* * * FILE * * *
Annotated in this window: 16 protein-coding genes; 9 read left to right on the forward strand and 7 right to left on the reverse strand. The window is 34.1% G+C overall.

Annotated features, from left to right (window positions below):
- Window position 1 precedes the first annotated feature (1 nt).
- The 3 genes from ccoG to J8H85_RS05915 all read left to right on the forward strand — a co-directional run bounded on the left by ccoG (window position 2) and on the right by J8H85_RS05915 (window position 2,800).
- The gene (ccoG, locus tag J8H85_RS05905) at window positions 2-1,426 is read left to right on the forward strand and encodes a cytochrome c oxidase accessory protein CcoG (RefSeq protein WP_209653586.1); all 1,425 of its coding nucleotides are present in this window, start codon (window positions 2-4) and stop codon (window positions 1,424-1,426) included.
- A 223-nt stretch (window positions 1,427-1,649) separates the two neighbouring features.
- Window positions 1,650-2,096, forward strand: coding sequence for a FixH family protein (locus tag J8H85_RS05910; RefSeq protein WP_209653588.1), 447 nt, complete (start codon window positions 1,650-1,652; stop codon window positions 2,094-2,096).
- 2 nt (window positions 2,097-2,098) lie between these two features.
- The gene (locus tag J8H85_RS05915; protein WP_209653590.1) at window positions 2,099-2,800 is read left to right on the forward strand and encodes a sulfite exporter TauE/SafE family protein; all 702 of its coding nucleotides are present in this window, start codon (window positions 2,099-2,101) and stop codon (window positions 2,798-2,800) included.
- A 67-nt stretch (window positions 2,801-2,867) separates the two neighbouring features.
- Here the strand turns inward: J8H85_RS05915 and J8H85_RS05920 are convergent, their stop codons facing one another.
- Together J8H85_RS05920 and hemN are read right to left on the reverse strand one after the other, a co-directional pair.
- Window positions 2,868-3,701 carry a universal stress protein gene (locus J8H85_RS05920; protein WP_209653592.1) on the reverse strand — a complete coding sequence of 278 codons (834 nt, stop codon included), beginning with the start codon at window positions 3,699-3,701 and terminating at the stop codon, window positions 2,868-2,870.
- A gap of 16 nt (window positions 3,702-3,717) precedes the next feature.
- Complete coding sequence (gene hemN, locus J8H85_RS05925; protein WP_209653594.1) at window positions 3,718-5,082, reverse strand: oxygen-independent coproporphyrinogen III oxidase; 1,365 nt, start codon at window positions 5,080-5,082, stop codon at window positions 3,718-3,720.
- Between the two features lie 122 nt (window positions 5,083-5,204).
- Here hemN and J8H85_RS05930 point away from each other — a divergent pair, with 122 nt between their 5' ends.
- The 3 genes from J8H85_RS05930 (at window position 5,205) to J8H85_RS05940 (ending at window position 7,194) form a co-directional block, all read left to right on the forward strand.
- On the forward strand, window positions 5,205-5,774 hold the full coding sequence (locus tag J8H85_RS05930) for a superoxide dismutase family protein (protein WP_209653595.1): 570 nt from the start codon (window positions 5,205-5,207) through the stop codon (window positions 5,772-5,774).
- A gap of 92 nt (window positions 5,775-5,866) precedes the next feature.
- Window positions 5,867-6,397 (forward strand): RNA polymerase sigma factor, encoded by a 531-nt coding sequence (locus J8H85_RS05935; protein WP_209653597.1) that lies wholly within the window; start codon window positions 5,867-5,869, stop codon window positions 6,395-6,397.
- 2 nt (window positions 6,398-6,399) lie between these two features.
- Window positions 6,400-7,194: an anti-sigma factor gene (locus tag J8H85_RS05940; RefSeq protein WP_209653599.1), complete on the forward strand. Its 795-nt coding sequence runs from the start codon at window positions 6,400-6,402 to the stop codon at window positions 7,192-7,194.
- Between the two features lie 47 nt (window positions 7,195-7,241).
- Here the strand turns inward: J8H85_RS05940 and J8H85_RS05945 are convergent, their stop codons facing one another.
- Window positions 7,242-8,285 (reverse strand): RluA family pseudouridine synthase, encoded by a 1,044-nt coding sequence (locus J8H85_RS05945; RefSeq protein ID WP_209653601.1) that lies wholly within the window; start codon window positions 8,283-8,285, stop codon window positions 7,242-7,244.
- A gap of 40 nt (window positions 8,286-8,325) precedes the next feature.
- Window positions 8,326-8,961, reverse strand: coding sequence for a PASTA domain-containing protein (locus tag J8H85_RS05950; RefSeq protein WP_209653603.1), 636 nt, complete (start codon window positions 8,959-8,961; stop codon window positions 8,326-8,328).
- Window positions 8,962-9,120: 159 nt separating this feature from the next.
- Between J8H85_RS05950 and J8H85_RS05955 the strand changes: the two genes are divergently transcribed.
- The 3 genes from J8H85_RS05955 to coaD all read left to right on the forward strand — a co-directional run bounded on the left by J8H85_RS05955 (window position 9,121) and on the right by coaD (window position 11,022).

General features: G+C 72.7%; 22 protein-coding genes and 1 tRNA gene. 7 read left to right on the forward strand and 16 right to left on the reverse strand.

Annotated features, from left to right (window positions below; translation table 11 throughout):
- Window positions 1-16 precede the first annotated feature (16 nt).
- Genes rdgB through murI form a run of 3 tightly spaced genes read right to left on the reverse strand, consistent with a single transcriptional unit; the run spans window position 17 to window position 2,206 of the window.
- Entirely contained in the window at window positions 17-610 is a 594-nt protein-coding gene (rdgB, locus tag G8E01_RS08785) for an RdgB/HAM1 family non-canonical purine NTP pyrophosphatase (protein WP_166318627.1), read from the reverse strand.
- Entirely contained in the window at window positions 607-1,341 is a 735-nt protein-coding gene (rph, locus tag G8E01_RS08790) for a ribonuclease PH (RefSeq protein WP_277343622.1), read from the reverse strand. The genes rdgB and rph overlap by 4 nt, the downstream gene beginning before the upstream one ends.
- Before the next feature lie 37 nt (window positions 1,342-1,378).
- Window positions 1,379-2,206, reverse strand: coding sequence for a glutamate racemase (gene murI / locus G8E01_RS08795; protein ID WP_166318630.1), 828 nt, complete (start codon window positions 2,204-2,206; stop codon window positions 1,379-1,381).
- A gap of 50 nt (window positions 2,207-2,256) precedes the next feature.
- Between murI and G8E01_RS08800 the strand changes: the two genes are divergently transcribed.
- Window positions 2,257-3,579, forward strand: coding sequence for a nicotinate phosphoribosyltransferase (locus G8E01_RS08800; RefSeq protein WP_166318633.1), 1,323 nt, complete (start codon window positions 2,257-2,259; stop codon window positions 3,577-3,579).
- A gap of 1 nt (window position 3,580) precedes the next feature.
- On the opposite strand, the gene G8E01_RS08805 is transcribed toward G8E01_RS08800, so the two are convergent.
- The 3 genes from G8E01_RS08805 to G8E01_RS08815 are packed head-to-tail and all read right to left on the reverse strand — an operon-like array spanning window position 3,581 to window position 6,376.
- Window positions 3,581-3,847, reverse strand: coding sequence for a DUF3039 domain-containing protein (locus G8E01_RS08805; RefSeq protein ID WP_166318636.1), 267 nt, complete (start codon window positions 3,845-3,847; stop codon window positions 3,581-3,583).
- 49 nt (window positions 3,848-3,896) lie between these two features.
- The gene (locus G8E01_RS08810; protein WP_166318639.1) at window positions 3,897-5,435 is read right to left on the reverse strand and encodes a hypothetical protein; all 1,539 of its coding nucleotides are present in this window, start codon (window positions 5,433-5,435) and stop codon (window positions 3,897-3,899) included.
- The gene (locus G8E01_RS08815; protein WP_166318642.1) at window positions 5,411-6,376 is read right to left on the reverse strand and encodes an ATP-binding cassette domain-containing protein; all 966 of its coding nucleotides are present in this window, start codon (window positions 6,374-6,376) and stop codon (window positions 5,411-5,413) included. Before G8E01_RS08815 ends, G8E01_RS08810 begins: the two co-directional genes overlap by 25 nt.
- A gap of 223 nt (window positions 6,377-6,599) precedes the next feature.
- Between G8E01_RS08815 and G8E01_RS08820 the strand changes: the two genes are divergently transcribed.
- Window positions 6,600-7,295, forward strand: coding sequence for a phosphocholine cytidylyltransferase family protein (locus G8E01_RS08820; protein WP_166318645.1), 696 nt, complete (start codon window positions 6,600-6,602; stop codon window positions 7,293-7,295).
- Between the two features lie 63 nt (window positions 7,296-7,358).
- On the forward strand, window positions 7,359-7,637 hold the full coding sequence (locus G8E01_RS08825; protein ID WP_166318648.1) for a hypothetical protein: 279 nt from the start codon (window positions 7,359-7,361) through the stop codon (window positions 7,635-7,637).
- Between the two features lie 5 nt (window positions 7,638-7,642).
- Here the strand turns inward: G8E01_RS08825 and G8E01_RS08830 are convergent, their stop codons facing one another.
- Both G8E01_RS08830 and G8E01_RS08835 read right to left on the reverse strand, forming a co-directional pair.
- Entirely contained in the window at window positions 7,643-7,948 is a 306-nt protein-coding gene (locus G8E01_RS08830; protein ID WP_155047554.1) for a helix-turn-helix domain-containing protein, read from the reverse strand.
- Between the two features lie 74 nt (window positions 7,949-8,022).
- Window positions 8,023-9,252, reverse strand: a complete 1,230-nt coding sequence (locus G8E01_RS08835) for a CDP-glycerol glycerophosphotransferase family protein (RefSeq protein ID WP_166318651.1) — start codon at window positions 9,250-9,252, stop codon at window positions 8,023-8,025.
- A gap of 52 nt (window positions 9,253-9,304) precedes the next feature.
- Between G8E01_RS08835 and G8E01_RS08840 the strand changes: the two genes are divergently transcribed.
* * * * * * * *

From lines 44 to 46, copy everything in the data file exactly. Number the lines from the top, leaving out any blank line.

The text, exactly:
- On the opposite strand, the gene G8E01_RS08805 is transcribed toward G8E01_RS08800, so the two are convergent.
- The 3 genes from G8E01_RS08805 to G8E01_RS08815 are packed head-to-tail and all read right to left on the reverse strand — an operon-like array spanning window position 3,581 to window position 6,376.
- Window positions 3,581-3,847, reverse strand: coding sequence for a DUF3039 domain-containing protein (locus G8E01_RS08805; RefSeq protein ID WP_166318636.1), 267 nt, complete (start codon window positions 3,845-3,847; stop codon window positions 3,581-3,583).